#BRAVO in Action - SLAM, Local Activities
We live in a time when information, whether accurate or not, is sent around the world at the touch of a button. The information environment is huge and complicated. Misinformation (unintentionally false information) and disinformation (intentionally false information) play a significant role in influencing public opinion on vital topics such as politics, science, health and current events.
Aware of this, as part of the dissemination activities for the project Structured Learning for Awareness in Media – SLAM, BRAVO volunteers organized one of the local activities in Bosnia and Herzegovina on January 8, where their organization operates.
The event hosted participants in both ways: online and offline.
It was the awareness-raising event where participants learned about fake news, false information, differences between the two, and their consequences on both the opinion creation and society in general.
The participants had a greater understanding of how misleading information emerges and affects society in the twenty-first century as a result of this event. They’ve discovered how it can affect how people view and interact with others who have different personal opinions, life experiences, and cultural backgrounds.
Participants also learned how fake news and false information are spread on social media, and how to combat them. They discussed clickbait, shocking news headlines, fake photos and videos and much more.
The first characteristics or indicators of “fake news” were discovered by a meaning analysis of descriptions found in academic journals, trade publications, newspapers, and magazines, among other places. These characteristics are broken down into message or linguistic features, source and intention features, structural features, and network aspects, and can be beneficial when evaluating online content.
Structured Learning for Awareness in Media” (SLAM) aims at enhancing young people’s awareness and critical thinking on the role of Mass Media as a challenge and precondition for more inclusive societies towards migrants and refugees.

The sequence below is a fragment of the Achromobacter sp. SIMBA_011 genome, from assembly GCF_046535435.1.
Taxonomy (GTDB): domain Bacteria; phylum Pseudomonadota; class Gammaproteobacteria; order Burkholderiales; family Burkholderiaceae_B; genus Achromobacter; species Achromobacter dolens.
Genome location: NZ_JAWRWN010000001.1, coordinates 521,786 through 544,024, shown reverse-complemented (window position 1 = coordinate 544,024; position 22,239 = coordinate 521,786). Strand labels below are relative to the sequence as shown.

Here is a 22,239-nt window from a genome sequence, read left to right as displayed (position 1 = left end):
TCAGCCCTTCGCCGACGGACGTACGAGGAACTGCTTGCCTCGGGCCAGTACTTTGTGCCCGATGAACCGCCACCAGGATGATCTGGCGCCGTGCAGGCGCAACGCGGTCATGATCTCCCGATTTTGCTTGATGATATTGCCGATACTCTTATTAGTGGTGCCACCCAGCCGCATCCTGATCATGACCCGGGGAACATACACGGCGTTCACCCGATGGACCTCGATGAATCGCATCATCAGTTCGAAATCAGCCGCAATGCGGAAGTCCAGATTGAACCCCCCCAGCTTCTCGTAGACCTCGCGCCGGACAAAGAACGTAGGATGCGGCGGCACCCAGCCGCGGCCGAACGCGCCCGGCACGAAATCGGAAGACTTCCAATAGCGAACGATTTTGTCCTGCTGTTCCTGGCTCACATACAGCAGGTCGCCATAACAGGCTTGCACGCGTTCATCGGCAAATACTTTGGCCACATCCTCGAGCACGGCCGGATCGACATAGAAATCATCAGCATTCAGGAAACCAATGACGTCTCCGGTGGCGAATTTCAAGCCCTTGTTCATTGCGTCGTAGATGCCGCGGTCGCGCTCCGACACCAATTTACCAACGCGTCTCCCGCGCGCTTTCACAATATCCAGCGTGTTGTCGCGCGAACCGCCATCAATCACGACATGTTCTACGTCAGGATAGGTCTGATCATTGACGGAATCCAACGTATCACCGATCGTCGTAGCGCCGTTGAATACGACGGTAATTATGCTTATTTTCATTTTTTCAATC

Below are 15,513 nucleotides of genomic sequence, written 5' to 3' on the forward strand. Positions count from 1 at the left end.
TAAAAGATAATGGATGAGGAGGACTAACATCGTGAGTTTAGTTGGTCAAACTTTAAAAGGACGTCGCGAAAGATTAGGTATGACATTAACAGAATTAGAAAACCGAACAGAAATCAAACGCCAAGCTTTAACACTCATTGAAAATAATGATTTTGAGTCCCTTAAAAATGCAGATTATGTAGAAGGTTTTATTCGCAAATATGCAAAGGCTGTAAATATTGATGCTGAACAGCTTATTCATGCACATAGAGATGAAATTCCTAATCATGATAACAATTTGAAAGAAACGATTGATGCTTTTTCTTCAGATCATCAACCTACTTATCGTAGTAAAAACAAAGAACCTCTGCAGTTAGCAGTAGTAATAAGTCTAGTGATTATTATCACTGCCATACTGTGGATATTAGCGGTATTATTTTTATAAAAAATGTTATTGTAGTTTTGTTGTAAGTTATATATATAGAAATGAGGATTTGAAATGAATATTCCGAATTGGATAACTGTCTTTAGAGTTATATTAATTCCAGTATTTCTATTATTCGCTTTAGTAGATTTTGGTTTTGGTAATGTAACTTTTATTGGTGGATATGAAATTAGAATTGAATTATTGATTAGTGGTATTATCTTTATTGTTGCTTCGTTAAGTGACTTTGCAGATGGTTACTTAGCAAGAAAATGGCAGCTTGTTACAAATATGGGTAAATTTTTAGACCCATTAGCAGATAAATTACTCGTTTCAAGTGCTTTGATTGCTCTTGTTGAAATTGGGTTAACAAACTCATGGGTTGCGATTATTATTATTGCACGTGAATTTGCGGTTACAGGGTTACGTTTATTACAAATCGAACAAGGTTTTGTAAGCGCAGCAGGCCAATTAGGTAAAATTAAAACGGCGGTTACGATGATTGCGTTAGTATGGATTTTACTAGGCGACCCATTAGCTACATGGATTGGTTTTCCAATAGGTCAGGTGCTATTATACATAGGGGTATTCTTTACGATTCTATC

The Council of Europe’s Report “Media Regulatory Authorities and Hate Speech” (2018) underlines the historical significance of media in enticing and feeding the climate of hatred and violence characterizing West Balkan’s turbulent past. The Balkans are still a primary example of media consciously or even deliberately using hate speech for sensationalistic purposes, thereby supporting it and causing its recurrence and reinforcement at the societal level.
Bosnia and Herzegovina has recently taken a foremost importance as a transit node for migrants and refugees seeking entrance in EU territory, a trend which the UNHCR (2018) recognized as exponentially increasing in 2018, from the 198 arrivals in December 2017 to the 666 registered in the peak month of March 2018. The strain posed on the local relief system by this surge has contributed to a growing sense of local unrest and discontent, which national mass media have so far been able to answer by providing the public with awareness and understanding circa the phenomenon, in many instances providing an amplifier to internal currents of distrust, hate and stereotyping.
From the European perspective, significant indications might be extracted from analysing media coverage about the reception and integration of migrants/refugees.